Downpipe disconnection, designed by the school children.

Research delivers water benefit for school

A small business spun out of Centre for Water Systems research hit the headlines with the completion of a successful project with South West Water to bring smart rainwater harvesting to a school site in Exmouth.

A 15m3 tank installed by OTA Water captures water from approximately 500m2 roof at St Josephs Catholic Primary School, Exmouth. Rainwater is pumped into the school and used to flush toilets. This puts excess rainwater to good use, replacing potable supplies, whilst simultaneously providing surface water attenuation for the town, which is famously flood-prone.

The tank is equipped with smart IOT-enabled monitoring and data collection equipment which can be remotely operated to empty the tank, for example, prior to a large storm.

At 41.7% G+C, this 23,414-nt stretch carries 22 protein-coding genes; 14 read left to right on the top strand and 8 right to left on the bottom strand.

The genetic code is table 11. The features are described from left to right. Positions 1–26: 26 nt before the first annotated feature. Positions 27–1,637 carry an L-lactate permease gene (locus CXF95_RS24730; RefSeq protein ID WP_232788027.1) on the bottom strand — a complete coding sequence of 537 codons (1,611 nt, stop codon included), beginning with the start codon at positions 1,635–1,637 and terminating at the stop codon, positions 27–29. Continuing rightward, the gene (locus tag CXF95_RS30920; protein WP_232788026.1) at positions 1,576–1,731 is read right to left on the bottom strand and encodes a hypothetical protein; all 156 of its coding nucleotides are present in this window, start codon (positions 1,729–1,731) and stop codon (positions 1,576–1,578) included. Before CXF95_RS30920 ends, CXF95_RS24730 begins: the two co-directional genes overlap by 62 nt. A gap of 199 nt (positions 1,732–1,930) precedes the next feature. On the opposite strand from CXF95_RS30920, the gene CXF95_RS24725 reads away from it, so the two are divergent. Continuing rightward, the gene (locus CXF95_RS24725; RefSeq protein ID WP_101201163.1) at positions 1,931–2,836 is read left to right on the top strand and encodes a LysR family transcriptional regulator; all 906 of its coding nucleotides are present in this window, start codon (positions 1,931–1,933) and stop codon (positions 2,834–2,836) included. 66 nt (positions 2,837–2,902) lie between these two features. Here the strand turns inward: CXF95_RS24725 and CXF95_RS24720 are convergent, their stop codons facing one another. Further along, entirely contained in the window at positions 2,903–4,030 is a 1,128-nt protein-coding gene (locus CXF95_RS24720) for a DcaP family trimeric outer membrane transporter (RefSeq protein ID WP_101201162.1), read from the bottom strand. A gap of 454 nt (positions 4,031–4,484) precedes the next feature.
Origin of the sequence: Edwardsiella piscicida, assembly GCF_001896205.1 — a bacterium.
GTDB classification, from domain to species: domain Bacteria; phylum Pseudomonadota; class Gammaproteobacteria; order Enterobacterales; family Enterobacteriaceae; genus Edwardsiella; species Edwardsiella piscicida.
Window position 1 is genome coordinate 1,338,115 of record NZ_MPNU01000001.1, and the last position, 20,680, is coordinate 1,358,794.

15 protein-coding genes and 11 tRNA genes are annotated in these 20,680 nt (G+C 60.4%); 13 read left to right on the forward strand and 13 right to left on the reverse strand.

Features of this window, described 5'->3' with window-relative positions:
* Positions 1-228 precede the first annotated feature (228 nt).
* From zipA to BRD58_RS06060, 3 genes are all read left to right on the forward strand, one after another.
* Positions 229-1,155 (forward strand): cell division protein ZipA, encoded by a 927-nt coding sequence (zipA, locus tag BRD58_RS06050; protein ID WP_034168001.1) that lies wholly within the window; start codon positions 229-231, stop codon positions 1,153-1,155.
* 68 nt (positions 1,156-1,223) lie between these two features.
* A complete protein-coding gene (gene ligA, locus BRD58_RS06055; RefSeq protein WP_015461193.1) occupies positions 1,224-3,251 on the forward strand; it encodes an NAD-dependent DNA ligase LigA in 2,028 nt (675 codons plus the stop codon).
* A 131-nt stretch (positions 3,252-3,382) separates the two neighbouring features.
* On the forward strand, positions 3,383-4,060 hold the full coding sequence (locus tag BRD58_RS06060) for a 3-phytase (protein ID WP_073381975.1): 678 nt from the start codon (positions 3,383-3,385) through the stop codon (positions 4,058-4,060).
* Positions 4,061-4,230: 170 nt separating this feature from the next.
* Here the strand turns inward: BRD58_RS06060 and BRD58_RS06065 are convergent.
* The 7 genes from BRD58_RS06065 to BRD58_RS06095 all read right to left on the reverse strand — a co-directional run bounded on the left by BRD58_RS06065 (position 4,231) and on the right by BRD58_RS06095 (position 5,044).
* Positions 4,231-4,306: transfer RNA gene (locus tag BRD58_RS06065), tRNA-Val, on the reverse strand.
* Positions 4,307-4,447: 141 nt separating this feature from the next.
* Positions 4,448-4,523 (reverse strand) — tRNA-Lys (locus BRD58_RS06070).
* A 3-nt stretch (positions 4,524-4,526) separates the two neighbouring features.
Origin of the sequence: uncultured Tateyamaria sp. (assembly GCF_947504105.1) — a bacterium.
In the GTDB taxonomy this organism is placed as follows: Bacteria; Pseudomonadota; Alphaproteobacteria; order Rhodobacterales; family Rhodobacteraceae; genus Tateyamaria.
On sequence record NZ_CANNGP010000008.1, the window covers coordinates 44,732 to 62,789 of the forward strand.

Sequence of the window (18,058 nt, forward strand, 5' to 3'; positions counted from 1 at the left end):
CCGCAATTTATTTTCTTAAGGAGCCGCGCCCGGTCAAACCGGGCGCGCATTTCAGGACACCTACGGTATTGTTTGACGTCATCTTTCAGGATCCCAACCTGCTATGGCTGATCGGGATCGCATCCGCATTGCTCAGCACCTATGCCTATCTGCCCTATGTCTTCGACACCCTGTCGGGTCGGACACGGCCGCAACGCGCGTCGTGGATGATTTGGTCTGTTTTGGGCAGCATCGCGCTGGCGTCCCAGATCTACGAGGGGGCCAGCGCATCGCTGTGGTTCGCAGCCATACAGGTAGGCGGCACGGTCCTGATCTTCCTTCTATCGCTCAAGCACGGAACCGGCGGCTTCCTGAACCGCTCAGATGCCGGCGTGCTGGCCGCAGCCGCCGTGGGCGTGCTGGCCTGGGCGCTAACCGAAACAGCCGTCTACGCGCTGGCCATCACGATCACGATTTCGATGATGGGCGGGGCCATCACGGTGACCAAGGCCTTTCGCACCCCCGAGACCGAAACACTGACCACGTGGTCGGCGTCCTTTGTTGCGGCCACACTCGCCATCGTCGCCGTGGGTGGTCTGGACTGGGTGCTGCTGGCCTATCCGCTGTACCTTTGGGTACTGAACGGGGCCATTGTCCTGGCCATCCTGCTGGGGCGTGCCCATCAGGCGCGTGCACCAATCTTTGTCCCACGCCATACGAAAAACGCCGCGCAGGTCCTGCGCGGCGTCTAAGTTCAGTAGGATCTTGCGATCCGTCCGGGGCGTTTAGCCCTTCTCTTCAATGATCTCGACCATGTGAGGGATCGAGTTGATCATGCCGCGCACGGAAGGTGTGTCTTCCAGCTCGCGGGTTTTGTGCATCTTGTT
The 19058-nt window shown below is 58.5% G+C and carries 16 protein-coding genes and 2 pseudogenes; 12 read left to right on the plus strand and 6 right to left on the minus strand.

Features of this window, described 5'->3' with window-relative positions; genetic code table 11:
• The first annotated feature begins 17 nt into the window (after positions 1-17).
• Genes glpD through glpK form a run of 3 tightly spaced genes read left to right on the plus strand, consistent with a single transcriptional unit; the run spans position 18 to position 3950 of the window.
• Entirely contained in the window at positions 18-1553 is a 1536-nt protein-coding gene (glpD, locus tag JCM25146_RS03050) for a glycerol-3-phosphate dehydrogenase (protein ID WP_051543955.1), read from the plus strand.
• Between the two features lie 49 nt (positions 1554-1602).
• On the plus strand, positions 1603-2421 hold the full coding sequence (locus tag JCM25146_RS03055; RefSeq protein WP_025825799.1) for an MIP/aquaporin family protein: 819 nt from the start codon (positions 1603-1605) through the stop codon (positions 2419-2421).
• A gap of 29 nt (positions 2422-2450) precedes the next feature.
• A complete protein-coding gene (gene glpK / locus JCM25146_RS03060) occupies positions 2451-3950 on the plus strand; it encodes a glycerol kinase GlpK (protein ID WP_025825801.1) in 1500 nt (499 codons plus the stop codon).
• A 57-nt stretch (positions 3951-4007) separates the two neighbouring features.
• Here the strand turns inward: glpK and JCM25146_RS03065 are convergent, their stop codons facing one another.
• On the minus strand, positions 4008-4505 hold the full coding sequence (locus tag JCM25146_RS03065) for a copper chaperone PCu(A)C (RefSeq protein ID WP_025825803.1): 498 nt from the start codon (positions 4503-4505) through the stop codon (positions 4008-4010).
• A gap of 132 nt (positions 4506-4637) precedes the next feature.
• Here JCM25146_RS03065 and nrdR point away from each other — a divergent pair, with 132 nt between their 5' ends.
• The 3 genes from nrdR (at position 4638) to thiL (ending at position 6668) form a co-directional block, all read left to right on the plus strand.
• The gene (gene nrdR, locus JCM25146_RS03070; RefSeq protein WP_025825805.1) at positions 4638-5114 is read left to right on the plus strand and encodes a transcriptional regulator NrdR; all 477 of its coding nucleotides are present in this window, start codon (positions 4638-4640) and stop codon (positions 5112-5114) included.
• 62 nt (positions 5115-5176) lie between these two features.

As part of the project the OTA Water team also delivered workshops for six classes on sustainable water. Children designed their own downpipe rainwater features. OTA Water built four of these features to help the school learn about water sustainability into the future.

Data from the rainwater tank shows it is currently saving about 5000 litres of potable water a week.

OTA Water CEO, Dr Pete Melville-Shreeve, who completed his research under Prof David Butler, said the scale of the project marked a new step for the company.

“We’ve been successful in securing a number of pilot projects with water companies to demonstrate the opportunities our real time control technologies can offer. This latest work has been a rewarding project especially as we’ve been able to involve children – and their parents – in the concepts of sustainable water re-use and flood attenuation.”

Journalists from the BBC and local newspapers reported on the story in December at an open day where the children showed reporters the downpipe features and how the tank works.

Date: 29 January 2019

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